# Ionisation Energy QA, FA Flashcards

1
Q

State the definition of ‘ionisation energy’

A

Ionisation energy is the energy required to remove one mole of electrons from one mole of a gaseous atom

2
Q

What is the equation for the first ionisation energy of Mg?

A

Mg(g) → Mg⁺(g) + eˉ

3
Q

Why is the second ionisation energy higher than the first?

A

Because once you have removed the first electron, you are left with a positive ion (cation) and a higher nuclear charge. Trying to remove a negative electron from a positive ion is going to be more difficult than removing it from an atom as you have to overcome stronger electrostatic forces.

4
Q

What is the equation for the second ionisation energy of Mg?

A

Mg⁺(g) → Mg²⁺(g) + eˉ

5
Q

What is ionisation energy measured in?

A

kJmolˉ¹

6
Q

What are successive ionisation energies?

A

The energy values for removing the second and subsequent electrons from an atom in its gaseous state.

7
Q

What do the patterns in the first ionisation energies across a period provide evidence for?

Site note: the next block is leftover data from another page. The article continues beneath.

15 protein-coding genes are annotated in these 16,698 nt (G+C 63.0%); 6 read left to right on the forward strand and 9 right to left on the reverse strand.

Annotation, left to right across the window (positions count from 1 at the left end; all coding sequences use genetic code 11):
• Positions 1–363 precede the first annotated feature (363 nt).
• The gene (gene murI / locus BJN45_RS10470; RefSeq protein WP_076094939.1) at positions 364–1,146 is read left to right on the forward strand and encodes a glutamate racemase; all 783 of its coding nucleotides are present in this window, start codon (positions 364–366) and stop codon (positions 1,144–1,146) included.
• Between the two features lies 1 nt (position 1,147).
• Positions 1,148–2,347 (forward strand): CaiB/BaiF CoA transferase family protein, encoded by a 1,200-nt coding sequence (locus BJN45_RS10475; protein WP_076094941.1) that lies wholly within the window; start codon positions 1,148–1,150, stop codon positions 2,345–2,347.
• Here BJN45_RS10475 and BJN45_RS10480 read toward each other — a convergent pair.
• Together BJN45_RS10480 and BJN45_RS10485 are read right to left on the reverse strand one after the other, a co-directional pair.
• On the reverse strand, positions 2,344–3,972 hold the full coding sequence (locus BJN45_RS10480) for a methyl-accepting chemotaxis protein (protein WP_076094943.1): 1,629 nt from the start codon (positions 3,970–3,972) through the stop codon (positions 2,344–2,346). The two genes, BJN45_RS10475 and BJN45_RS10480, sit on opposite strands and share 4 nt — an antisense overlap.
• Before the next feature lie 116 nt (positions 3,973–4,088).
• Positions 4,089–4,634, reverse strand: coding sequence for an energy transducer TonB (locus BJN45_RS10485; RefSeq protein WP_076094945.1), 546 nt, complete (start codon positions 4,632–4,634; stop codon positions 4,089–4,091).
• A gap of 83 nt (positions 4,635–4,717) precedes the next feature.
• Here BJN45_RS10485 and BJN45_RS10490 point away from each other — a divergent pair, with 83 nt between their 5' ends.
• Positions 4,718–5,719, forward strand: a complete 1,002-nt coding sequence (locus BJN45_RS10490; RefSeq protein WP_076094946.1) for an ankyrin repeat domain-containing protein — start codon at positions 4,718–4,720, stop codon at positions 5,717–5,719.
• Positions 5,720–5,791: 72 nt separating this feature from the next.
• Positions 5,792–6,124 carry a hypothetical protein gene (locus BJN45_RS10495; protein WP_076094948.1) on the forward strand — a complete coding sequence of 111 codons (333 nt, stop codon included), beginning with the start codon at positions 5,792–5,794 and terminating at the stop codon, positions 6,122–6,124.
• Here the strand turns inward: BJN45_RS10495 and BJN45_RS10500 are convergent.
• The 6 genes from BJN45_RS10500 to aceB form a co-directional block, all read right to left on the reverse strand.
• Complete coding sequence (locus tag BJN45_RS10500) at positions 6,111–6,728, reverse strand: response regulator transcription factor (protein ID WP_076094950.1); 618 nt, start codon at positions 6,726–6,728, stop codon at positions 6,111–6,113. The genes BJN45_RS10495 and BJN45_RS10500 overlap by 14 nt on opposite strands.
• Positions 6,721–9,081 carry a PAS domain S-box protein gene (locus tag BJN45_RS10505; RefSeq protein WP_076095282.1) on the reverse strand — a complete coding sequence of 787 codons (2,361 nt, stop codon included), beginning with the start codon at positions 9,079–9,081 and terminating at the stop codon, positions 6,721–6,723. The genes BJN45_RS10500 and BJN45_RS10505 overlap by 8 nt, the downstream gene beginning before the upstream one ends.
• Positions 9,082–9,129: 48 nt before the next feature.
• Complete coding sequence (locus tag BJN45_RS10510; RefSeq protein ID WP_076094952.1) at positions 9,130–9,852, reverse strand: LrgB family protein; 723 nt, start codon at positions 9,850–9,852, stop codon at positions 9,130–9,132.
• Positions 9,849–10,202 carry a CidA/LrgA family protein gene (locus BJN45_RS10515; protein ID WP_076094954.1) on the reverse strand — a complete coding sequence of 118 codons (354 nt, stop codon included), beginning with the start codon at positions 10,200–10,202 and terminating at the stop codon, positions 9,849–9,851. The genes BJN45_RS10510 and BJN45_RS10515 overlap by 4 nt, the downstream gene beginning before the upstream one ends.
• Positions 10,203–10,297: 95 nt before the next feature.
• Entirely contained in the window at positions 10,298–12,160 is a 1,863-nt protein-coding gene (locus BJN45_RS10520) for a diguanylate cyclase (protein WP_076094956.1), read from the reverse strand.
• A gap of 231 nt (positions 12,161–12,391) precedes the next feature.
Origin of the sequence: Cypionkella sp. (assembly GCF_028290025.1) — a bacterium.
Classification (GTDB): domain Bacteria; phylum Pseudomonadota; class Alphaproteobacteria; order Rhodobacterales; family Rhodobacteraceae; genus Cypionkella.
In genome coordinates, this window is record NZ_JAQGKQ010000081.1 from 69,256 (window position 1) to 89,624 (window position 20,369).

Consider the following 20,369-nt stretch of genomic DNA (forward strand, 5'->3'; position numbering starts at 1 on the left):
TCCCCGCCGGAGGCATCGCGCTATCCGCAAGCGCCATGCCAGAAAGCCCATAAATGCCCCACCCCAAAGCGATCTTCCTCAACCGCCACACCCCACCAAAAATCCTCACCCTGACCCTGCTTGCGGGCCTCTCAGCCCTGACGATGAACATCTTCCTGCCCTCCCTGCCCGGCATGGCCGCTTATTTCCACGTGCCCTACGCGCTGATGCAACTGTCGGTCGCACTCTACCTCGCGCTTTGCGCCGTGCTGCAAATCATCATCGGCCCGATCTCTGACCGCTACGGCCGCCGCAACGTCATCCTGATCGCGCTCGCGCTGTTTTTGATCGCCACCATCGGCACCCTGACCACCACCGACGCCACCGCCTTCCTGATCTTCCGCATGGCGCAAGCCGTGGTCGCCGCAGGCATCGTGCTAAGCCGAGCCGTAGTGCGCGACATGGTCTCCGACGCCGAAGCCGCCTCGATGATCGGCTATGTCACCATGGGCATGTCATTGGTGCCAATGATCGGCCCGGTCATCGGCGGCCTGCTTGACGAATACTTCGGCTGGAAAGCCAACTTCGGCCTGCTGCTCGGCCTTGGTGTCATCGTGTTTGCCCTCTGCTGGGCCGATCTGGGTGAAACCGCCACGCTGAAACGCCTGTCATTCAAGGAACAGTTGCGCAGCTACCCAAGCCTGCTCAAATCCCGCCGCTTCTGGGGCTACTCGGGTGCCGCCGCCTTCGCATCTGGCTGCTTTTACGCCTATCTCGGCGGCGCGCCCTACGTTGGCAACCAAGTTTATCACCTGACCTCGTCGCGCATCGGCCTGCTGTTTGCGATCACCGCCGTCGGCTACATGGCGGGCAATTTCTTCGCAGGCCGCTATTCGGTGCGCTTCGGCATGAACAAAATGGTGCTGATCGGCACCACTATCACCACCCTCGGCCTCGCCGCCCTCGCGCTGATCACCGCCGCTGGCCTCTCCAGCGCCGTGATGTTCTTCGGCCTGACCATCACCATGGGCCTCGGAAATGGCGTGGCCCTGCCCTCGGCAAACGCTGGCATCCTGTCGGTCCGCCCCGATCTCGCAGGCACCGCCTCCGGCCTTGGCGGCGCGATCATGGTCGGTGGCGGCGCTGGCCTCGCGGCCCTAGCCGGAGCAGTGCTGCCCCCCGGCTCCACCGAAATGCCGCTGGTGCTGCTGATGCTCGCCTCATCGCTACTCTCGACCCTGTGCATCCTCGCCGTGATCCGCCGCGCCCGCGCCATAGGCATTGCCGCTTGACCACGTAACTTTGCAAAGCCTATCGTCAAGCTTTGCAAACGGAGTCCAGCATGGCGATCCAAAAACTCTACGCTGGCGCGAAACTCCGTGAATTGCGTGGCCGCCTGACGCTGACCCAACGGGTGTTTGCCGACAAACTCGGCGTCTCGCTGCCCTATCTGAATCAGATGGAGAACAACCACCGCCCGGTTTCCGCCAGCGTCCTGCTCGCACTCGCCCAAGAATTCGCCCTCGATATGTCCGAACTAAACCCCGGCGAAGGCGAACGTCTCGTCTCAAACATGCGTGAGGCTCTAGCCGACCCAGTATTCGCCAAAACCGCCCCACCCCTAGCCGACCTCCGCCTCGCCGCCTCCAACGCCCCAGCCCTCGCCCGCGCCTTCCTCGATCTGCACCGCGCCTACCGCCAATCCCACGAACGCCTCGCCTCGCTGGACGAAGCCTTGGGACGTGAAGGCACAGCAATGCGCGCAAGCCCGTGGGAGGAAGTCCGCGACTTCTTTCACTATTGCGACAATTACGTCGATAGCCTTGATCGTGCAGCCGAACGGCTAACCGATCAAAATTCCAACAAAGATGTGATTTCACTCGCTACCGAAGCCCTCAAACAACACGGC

A

The existence of electron sub-shells

8
Q

Why do the first ionisation energies decrease going down Group 2?

A

Because the number of electron shells between the outer electron and the nucleus is increasing; the electron shells shield the outer electron from the attraction of the nucleus. Also because the radius of each atom is increasing as you go down the group so the distance between the outer electron and the nucleus is increasing.

9
Q

What do the patterns in the first ionisation energies down a group provide evidence for?

A

The existence of electron shells.

10
Q

Why do the first ionisation energies increase going across a period?

A

Because the number of protons increases across a period, which means that the nuclear charge also increases, leading to a higher electrostatic force of attraction between the negative electron and positive nucleus.

11
Q

Why is there a dip in ionisation energy between magnesium and aluminium going across Period 3?

A

Because the outer electron in aluminium is in a p orbital. This is higher in energy than the outer electron in magnesium, which is in an s orbital, so less energy is needed to remove it as it is further away from the nucleus.

12
Q

Why is there a dip in ionisation energy between phosphorus and sulphur going across Period 3?

A

Because the 3p electrons in phosphorus are all unpaired whereas, in sulphur, two of the 3p electrons are paired. There is some repulsion between paired electrons in the same sub-shell which reduces the force of their attraction to the nucleus, so less energy is needed to remove one of these paired electrons than is needed to remove an unpaired electron from phosphorus.